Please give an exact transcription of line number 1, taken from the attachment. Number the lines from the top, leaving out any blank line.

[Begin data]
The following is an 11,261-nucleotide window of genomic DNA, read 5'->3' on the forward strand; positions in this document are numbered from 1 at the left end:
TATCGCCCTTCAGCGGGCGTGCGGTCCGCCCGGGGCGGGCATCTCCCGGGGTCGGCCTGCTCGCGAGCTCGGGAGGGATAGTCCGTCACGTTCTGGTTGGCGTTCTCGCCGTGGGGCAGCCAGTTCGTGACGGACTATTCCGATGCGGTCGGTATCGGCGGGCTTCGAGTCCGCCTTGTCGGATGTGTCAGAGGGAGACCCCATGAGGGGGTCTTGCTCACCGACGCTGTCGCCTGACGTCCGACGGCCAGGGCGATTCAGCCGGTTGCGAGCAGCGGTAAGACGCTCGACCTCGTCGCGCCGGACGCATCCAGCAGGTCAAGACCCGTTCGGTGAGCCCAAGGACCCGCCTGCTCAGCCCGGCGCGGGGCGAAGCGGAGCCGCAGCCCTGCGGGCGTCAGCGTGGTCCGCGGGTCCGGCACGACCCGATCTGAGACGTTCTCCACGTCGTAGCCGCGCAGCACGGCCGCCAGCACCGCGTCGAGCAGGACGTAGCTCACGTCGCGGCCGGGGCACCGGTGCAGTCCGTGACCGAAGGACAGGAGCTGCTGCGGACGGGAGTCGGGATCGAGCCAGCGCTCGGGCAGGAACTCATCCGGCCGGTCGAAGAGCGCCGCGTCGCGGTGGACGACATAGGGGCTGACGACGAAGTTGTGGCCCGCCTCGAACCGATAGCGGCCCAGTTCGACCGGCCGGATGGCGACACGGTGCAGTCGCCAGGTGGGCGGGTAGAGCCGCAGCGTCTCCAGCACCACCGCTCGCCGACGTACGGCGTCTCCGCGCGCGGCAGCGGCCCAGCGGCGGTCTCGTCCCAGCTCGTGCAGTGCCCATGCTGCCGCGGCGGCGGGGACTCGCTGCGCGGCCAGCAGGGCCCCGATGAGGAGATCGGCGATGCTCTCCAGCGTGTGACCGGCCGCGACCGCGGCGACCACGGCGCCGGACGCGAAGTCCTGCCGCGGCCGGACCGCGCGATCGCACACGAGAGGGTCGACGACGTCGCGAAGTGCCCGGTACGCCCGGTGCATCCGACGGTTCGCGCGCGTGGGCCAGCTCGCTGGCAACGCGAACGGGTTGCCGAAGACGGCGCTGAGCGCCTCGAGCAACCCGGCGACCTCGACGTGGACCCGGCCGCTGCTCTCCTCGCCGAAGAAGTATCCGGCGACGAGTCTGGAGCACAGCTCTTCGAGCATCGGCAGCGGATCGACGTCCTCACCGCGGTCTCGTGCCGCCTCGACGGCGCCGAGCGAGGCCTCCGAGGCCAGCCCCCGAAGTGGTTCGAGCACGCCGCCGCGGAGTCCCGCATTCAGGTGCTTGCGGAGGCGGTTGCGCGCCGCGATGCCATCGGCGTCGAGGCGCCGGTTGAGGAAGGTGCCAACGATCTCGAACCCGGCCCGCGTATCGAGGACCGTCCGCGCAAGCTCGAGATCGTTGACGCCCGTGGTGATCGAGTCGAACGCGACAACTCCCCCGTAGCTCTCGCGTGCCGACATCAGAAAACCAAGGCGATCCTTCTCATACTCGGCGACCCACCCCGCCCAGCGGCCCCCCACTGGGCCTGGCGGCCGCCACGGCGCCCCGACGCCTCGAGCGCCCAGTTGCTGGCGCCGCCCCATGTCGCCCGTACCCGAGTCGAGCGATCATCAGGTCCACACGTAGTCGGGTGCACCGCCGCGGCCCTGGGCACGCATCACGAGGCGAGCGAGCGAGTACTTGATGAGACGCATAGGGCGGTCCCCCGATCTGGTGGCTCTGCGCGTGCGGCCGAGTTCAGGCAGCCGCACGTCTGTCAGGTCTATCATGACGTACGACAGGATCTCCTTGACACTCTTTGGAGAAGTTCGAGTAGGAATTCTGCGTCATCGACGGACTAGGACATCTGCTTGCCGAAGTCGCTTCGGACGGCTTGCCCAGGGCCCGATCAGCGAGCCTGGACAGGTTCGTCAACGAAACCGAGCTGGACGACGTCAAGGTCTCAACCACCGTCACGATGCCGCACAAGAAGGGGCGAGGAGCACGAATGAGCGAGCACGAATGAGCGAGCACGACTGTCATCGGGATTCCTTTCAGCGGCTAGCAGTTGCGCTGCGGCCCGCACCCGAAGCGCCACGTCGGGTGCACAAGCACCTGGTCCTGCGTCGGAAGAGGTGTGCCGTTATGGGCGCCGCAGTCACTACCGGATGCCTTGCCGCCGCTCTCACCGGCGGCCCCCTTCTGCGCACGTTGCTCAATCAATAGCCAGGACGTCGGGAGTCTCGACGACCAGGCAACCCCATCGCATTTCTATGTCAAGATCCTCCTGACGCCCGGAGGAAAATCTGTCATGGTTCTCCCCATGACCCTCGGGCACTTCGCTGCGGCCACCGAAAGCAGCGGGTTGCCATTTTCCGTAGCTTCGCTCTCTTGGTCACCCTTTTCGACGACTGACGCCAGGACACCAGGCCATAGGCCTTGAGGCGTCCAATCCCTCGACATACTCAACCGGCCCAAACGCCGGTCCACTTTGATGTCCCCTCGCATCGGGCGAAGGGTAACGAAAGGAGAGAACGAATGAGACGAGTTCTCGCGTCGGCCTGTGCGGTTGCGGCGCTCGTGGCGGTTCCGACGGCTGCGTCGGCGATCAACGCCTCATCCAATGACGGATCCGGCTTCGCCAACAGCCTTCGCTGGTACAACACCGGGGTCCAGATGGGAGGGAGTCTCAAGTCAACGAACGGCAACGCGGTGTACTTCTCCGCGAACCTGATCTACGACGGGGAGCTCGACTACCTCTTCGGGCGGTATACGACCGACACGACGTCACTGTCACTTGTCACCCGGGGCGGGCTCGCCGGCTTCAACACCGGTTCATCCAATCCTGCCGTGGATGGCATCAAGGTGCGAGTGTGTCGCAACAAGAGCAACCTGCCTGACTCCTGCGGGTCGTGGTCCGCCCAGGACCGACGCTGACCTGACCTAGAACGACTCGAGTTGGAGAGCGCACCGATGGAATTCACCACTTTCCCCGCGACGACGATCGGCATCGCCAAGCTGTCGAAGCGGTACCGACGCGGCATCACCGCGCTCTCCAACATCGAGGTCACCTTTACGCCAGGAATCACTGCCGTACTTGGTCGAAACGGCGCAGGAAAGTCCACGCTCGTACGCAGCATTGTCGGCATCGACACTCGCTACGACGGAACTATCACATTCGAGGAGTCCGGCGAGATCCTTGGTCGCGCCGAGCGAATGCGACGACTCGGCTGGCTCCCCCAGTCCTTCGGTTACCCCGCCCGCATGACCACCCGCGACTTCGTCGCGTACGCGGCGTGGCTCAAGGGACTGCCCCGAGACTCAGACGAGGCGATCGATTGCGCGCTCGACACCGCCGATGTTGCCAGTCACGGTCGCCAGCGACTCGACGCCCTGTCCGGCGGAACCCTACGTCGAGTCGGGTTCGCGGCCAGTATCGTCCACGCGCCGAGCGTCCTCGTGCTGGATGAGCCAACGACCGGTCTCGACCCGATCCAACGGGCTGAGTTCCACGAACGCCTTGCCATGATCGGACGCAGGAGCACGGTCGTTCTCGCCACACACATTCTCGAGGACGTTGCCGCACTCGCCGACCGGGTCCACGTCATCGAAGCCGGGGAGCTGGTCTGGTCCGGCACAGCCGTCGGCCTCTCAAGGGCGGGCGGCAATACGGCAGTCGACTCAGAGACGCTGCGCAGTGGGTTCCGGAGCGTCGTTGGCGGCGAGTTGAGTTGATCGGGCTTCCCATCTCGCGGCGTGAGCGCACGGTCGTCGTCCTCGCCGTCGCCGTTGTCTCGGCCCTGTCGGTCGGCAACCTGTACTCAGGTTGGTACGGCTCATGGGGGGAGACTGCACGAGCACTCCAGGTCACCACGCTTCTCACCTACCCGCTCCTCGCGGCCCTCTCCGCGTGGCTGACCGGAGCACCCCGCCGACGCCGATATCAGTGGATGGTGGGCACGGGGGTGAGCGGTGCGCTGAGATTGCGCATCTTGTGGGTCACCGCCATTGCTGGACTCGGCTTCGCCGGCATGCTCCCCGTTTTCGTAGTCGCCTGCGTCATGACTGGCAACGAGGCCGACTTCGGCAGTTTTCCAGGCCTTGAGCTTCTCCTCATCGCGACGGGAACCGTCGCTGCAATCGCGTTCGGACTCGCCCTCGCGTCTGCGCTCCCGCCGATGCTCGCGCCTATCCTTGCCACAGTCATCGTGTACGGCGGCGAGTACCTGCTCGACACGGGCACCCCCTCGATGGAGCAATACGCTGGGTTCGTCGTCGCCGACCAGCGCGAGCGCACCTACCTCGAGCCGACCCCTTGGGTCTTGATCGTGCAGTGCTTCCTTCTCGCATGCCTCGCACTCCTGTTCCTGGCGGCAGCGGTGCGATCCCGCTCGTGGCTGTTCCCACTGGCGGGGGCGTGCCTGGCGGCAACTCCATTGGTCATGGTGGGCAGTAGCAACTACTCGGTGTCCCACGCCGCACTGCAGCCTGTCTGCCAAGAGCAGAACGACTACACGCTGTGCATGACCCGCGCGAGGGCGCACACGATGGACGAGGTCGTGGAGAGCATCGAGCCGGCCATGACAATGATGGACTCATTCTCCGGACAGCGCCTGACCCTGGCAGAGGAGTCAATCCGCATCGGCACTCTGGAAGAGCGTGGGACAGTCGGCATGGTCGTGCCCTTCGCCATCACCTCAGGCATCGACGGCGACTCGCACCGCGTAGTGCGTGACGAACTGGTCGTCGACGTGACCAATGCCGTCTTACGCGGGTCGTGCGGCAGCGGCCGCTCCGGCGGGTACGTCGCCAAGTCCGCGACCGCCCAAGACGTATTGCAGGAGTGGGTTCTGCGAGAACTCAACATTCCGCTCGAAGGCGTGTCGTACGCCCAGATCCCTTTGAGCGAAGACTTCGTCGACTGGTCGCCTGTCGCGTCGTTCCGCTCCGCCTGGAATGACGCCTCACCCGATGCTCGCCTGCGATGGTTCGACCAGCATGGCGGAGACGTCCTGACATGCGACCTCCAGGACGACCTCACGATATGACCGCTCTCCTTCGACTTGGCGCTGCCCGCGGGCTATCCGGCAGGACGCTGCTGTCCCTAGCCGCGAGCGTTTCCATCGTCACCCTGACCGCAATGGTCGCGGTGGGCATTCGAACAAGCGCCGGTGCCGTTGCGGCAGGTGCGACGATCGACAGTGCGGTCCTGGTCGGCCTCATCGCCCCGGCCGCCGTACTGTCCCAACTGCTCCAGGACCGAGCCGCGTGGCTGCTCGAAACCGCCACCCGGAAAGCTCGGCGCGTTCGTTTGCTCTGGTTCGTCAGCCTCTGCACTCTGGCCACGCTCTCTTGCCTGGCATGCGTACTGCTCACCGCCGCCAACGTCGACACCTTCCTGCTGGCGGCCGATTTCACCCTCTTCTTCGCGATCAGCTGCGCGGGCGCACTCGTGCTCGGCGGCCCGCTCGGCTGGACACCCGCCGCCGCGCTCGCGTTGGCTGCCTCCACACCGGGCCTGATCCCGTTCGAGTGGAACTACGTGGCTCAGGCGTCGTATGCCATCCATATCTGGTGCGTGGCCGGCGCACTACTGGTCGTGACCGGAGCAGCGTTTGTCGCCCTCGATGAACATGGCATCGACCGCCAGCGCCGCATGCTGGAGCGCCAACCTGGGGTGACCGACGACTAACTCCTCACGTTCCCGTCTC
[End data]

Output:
The following is an 11,261-nucleotide window of genomic DNA, read 5'->3' on the forward strand; positions in this document are numbered from 1 at the left end: